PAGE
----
The Lao people, a branch of the Tai peoples, migrated into Laos from southern China after the 8th century AD, gradually displacing various indigenous tribes who are now known as the Kha. During the 12th and 13th centuries the principality of Muong Swa grew and in 1353, the Lan Xang kingdom was founded by Fa Ngum in Louang Prabang. In 1713 Lan Xang split into three states that became vassals of Siam until the French gained control of Siamese territories east of the Mekong.
The Japanese occupied the country during W.W.II. The French granted a limited form of autonomy in 1949 and the 1954 Geneva Conference recognised Laos as an independent buffer state between communist-aligned Vietnam and western-oriented Thailand. The communist Pathet Lao took control and established the Lao People's Democratic Republic in 1975 when the Americans were forced out of Vietnam. Laos gradually distanced itself from the communist bloc until free elections were held in 1989 and a new constitution was drafted in 1991. Finally, the "Friendship Bridge" between Vientiane in Laos and Nong Khai in Thailand, symbolising an overture to the west, was inaugurated in April 1994 only six months before my visit in October.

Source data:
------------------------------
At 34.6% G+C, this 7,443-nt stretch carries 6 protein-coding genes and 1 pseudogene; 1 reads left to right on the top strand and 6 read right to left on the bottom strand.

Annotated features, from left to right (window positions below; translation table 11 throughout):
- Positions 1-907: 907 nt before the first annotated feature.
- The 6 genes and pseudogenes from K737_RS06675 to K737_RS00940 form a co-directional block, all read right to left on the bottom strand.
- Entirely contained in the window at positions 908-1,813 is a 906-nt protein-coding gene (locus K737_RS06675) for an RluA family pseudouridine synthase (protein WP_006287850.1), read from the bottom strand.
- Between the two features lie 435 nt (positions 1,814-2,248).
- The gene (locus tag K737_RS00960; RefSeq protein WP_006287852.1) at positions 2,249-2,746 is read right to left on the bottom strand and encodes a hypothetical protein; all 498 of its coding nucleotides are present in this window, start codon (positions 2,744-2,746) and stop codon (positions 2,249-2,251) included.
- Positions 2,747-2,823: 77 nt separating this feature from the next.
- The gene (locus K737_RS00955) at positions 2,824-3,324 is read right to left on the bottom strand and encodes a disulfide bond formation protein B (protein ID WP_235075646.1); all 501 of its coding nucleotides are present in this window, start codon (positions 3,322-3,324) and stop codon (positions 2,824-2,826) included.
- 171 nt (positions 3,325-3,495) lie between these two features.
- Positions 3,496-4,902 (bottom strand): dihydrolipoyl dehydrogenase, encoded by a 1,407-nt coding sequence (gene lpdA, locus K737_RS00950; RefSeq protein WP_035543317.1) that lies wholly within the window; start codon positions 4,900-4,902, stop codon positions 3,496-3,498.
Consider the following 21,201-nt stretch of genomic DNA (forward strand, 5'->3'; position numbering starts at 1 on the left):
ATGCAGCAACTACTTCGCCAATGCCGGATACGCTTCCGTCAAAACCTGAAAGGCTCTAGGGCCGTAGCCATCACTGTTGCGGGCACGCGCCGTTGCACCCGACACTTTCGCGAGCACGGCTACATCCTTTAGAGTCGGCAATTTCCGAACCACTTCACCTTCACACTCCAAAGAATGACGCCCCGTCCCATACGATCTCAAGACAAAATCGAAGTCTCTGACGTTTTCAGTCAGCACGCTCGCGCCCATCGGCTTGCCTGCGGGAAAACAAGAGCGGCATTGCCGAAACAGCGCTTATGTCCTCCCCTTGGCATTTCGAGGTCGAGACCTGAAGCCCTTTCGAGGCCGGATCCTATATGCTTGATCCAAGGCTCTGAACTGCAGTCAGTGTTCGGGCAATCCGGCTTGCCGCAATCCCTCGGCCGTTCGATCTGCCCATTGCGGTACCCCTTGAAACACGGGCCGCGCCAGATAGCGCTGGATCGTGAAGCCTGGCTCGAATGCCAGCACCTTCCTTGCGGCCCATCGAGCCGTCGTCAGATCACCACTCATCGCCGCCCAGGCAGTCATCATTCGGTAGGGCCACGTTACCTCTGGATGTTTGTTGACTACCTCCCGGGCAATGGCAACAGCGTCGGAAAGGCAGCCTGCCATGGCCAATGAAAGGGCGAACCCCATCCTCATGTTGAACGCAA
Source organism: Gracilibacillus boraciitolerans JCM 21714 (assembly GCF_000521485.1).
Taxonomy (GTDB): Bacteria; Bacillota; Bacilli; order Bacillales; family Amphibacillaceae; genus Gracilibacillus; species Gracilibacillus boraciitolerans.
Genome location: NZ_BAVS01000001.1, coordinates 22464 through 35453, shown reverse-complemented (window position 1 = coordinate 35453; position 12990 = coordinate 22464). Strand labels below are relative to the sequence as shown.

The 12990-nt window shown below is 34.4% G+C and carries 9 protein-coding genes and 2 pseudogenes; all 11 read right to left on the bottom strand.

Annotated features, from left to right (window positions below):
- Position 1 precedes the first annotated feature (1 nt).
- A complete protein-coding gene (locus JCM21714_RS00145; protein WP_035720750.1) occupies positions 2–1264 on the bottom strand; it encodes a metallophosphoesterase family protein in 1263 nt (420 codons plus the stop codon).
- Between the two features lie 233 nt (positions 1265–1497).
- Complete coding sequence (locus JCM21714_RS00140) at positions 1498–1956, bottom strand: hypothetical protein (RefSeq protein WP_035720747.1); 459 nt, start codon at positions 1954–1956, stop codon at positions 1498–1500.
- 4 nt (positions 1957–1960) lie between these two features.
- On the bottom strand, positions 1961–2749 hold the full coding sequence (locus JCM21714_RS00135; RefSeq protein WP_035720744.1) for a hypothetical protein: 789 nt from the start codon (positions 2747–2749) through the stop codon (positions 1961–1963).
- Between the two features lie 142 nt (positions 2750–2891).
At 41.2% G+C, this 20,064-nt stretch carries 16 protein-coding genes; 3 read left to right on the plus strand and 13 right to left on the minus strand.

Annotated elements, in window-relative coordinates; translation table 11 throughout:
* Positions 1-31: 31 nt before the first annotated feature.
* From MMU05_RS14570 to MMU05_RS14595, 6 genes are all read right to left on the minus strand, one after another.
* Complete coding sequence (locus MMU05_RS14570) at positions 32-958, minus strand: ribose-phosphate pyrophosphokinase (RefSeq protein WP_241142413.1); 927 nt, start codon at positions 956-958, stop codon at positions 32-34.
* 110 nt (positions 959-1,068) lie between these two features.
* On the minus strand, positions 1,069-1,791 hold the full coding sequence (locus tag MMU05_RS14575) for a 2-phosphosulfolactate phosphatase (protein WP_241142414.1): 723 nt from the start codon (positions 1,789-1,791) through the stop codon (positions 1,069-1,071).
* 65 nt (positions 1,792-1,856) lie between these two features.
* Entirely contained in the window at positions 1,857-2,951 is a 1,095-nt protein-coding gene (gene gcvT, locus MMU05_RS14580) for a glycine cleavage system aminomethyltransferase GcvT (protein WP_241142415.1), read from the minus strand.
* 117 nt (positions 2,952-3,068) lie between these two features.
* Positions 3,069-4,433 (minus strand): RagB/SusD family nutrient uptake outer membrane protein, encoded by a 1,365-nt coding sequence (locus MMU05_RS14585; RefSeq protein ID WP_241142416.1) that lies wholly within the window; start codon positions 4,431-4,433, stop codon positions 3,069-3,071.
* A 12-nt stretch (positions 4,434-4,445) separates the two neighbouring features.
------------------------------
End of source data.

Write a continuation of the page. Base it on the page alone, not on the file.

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I would have liked to go overland via Dien Bien Phu but that was not possible so I flew. It was only a one hour flight.
This is the Pratuxai or Victory Monument built in 1969 to honour the Lao who had died in pre-revolutionary wars.
Below left is the ancient, and neglected, That Dam or Black Stupa said to be inhabited by a seven headed dragon.
Below on the right, Wat Hai Sok with its multi-tiered roof.
On the other side of the street is Wat Ong Teu.
And a little further west is Wat In Paeng
Inside Wat In Paeng
Back towards the centre is Wat Mixai with a surrounding veranda
This is the famous Haan Kheuang Deum Mixai or Mixai Drink Shop also known as the Russian Club where soviet expats used to hang out in the communist era.
When I got there it was full of Australians who were putting the finishing touches of the Friendship Bridge between Vientiane and Nong Khai, that had just opened a few months before.